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Trauma of displacement in V.S. Naipaul's selected fictions


Mehni, Masoumeh (2016) Trauma of displacement in V.S. Naipaul's selected fictions. Doctoral thesis, Universiti Putra Malaysia.


V.S. Naipaul's obsession with displacements has been considered as a melancholic sign of his sense of unbelonging by most of his critics. A permanent exile, a refugee, a homeless citizen of the world, and an extranational writer, are some of the assorted terms used to articulate the dominant perception of him. Some critics embrace him as simultaneously coming from nowhere and everywhere, and other critics consider his prose, or perhaps more precisely, the action of writing them as Naipaul’s home. Naipaul’s obsession by displacement in his works implies that displacement is a traumatic experience for him, an issue which has been ignored by his critics. This research considers displacement in Naipaul’s fictions as a traumatic experience. Taking an interdisciplinary approach to the subject of my thesis, it explores the historical and psychological dimensions of the displacement experience, as well as its literary representations. This study addresses displacement in the fictions from different phases of Naipaul’s writing and focuses on The Mimic Men (1967), In a Free State (1971), and The Enigma of Arrival (1987) through character analysis. In the first step, I depicted displacement as a traumatic experience for the characters by the illness which displacement causes Post Traumatic Stress Disorder. In the second step, I suggested two ways the characters go through to remember their trauma. These ways are two different kinds of memory, namely, “acting out” and “working through”, which are related to repetition. “Acting out” or melancholia is related to repetition compulsion, which is the tendency to repeat something compulsively. There are many different ways a person can “act out” his or her traumatic experiences. Flashbacks, nightmares and compulsive behaviour and words are some common ways of “acting out” trauma by traumatised people. “Working through” or mourning involves repetition with significant difference — “working through” is a controlled, explicit, critically controlled process of repetition. In “working through”, the person tries to gain critical distance on a problem and to distinguish between the past, present and future. Generating countervailing forces to “acting out” and testimony are the ways a traumatised person can “work through” her trauma. I take “acting out” and “working through” as different but not opposite processes. “Acting out” and “working through” may never be totally separated from each other, and the two may always mark or be implicated in each other. Finally, I stated that Naipaul’s trauma of displacement is the symptom of historical displacement of his indentured ancestors. I further argued that Naipaul’s writing is a means of representing the “unclaimed” experiences of his ancestors.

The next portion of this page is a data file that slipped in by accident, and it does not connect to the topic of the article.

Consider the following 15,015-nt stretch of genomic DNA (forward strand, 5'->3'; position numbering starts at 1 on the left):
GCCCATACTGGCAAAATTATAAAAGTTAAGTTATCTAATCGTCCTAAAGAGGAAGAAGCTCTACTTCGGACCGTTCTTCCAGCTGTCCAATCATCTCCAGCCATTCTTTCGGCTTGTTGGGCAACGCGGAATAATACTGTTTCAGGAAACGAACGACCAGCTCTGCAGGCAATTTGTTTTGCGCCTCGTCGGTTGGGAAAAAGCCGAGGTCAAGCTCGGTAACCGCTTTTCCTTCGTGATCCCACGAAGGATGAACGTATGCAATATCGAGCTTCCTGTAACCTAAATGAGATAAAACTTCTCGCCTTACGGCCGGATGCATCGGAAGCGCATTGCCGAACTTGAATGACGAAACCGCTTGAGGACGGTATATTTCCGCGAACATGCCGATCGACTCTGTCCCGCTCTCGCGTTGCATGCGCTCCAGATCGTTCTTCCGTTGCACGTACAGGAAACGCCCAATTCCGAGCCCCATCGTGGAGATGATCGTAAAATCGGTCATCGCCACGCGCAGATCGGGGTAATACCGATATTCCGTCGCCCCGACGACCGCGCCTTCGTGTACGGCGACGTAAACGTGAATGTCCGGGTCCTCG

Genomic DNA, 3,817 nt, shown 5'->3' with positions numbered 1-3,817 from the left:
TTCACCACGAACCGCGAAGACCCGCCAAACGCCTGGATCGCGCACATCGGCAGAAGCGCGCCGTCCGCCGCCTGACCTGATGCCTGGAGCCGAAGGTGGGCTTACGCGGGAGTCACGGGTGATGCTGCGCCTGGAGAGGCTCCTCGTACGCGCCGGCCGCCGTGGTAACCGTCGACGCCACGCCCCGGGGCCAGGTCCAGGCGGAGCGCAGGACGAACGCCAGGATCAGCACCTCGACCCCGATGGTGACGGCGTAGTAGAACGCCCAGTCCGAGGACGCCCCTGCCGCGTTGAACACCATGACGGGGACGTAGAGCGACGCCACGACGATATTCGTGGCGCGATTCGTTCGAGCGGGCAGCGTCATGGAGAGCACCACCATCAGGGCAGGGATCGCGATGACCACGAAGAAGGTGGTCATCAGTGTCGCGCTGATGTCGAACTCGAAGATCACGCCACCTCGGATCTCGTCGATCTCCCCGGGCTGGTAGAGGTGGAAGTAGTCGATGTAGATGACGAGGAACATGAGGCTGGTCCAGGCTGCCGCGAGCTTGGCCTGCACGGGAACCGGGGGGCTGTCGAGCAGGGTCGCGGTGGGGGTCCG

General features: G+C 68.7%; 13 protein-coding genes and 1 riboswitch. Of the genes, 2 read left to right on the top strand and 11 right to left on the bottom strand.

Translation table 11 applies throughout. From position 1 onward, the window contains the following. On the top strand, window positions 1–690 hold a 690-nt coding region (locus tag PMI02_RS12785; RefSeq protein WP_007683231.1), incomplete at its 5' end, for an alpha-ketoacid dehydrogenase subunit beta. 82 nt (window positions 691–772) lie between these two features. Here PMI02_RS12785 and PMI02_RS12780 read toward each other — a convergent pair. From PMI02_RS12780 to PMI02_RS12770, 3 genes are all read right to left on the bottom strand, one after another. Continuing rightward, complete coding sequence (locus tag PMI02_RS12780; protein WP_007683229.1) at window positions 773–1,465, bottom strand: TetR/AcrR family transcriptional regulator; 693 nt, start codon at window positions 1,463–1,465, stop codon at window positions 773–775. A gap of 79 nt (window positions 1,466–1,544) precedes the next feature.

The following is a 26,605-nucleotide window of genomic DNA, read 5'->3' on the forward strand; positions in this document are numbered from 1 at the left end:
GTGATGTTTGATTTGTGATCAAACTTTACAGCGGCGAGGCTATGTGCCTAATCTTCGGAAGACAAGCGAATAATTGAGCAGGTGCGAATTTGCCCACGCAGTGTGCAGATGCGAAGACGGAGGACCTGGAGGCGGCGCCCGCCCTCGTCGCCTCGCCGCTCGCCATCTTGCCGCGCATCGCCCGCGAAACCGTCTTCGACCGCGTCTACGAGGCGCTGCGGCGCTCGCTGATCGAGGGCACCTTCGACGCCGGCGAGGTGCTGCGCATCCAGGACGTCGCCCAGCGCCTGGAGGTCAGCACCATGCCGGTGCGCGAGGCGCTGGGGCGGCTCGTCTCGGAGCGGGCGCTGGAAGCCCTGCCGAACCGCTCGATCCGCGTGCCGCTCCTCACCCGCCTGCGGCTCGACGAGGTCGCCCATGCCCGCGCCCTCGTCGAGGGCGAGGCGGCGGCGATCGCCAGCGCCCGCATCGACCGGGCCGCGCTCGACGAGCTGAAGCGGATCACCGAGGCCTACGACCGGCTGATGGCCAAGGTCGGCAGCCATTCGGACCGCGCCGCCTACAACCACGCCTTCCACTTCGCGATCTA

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Additional Metadata

Item Type: Thesis (Doctoral)
Subject: Displacement (Psychology) in literature
Subject: Post-traumatic stress disorder in literature
Call Number: FBMK 2016 50
Chairman Supervisor: Associate Professor Noritah Omar, PhD
Divisions: Faculty of Modern Language and Communication
Depositing User: Haridan Mohd Jais
Date Deposited: 01 Feb 2019 00:58
Last Modified: 01 Feb 2019 00:58
URI: http://psasir.upm.edu.my/id/eprint/66801
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